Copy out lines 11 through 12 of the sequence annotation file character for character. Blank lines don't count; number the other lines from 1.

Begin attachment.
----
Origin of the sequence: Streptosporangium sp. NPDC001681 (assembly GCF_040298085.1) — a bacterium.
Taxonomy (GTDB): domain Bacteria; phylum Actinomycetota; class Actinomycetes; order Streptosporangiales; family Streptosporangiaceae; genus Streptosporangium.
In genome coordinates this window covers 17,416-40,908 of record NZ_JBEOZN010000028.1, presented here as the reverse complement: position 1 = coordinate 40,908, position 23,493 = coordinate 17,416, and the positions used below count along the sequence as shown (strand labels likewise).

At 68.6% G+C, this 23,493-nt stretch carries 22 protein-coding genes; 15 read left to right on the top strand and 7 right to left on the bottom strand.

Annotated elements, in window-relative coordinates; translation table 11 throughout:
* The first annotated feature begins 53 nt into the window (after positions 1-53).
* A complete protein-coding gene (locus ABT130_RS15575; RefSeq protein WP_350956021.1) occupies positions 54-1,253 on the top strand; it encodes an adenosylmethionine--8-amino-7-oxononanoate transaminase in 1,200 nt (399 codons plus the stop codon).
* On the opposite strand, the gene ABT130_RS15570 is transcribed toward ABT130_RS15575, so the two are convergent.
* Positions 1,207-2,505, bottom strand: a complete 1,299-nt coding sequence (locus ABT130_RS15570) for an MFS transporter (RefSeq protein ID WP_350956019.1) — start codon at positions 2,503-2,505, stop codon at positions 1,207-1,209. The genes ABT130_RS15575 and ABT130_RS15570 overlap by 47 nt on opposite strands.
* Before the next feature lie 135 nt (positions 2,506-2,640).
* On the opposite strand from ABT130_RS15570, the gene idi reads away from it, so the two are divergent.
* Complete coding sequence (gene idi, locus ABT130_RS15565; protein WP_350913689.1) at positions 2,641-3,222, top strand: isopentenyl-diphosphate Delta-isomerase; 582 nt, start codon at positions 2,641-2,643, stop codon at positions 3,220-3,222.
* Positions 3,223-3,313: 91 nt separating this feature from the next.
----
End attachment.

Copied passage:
* On the opposite strand from ABT130_RS15570, the gene idi reads away from it, so the two are divergent.
* Complete coding sequence (gene idi, locus ABT130_RS15565; protein WP_350913689.1) at positions 2,641-3,222, top strand: isopentenyl-diphosphate Delta-isomerase; 582 nt, start codon at positions 2,641-2,643, stop codon at positions 3,220-3,222.